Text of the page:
What exercises or techniques are there to make the thumb stronger and faster? I have developed good speed and strength of all the other fingers but the thumb keeps slowing me down.

I'm starting to understand that it is the slowest and weakest finger and the most difficult one to develop.


One of the many purposes for learning/practising scales is to increase dexterity. In two and three octave scales, and ordinary majors in all keys will do this, the thumb must move from one hand position to the next twice in each octave (except the last going up r.h. and last going down l.h!) so playing scales is a very good excercise. Another scale that works well is the chromatic - where every black key gets a middle finger, and thumb gets to play D,F,G and A (r.h.) and C,A,G and F (l.h.).

Arpeggios do the same sort of job in getting the thumb to be quicker and smoother.

Also, try playing all of these in different rhythms. For example, chromatics in 2s, 3s, 4s, etc, so the emphasised notes differ each time with different fingers taking the emphasis.

  • Yeh, I do those. Except that I play the chromatic scale another way (right hand): 1-C, 3-C#, 1-D, 3-D#, 1-E, 2-F, 3-F#, 1-G, 3-G#, 1-A, 3-A#, 1-B, 2-C, 3-C# and so on. I do 3-note arpeggios and 4-note arpeggios mostly. And I also do a lot of Major and Minor 6 and Major and Minor 7 arpeggios. – SovereignSun Mar 2 '17 at 9:14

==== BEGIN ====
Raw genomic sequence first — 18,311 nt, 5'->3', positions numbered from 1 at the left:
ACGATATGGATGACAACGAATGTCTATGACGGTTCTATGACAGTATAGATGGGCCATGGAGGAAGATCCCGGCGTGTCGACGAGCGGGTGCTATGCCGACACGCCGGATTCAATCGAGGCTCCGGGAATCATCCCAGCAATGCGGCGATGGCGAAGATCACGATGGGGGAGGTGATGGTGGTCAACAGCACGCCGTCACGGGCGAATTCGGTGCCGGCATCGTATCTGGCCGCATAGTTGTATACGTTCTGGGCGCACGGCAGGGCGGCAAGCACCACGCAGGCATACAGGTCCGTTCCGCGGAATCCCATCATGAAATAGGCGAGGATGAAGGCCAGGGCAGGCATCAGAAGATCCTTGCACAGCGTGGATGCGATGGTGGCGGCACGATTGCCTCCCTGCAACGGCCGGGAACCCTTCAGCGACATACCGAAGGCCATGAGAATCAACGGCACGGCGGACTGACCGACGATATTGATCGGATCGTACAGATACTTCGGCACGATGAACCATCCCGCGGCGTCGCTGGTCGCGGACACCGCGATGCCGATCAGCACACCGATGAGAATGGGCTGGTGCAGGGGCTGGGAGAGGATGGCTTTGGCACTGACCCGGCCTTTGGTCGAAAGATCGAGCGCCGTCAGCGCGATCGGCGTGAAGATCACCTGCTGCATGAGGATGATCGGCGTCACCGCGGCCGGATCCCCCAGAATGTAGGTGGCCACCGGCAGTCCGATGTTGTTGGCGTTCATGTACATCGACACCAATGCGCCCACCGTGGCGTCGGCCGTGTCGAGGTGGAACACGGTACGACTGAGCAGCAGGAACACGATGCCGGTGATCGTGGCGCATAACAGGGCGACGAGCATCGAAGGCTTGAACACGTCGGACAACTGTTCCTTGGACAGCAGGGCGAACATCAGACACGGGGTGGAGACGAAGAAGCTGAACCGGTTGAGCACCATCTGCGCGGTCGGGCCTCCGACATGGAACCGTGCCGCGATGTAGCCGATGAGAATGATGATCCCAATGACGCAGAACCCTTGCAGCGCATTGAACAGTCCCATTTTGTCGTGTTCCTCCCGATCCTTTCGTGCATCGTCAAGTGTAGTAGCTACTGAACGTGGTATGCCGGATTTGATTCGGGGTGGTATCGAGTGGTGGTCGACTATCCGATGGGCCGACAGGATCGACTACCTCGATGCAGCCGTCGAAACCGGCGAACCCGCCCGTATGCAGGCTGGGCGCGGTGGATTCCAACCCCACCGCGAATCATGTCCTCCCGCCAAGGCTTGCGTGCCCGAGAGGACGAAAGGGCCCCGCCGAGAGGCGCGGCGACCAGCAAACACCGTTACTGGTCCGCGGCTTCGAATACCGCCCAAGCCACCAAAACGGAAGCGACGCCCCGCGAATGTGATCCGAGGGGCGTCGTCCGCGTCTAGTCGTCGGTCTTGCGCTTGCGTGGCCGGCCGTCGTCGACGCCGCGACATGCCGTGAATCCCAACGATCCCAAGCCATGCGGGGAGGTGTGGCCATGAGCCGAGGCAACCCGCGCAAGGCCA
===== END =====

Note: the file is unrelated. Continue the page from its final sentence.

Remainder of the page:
• Your chromatic only differs in the first C played, but what if you start on B? And you need to play these starting on any note. Same with arps - play 1st, 2nd, 3rd inversins too. You may find that different fingering works better than using the same for root and 2nd, for example, in some keys. – Tim Mar 2 '17 at 9:27
  • I play C major 3-note arpeggio like this: 1-C, 2-E, 4-G, 1-E, 2-G, 5-C, 1-G, 3-C, 5-E. – SovereignSun Mar 2 '17 at 11:05

Great answer by @Tim, but I'll just add another exercise that I have done and recommended quite a bit, and that is what I call the Thumb-finger-thumb exercise.

Basically, you position your right thumb on the middle C and the left thumb on the C below. Then hit the D with your second finger in both hands and the E with the thumb. Turn around and go down - second on D, then thumb on C. Then mix it up: use the third finger instead of the second, and even the fourth or fifth.

Practice for evenness: a metronome can be a useful tool.

Obviously, the levels are easy to build up: do a C major scale this way. Add in a ♩. ♪ pattern. Do it in triplet. Play 1-2-1-3-1-2-1-3. Offset the left and right hands.

Bottom line:

Get creative.

  • That's interesting. Does trilling thumb-finger help increase thumb dexterity? – SovereignSun Mar 2 '17 at 16:39
  • 1
    @SovereignSun I have found it helps me, because the tendency is to become uneven. Therefore, it requires a greater amount of control to be able to do the exercise correctly, hence the patterns. – anonymous2 Mar 2 '17 at 17:46

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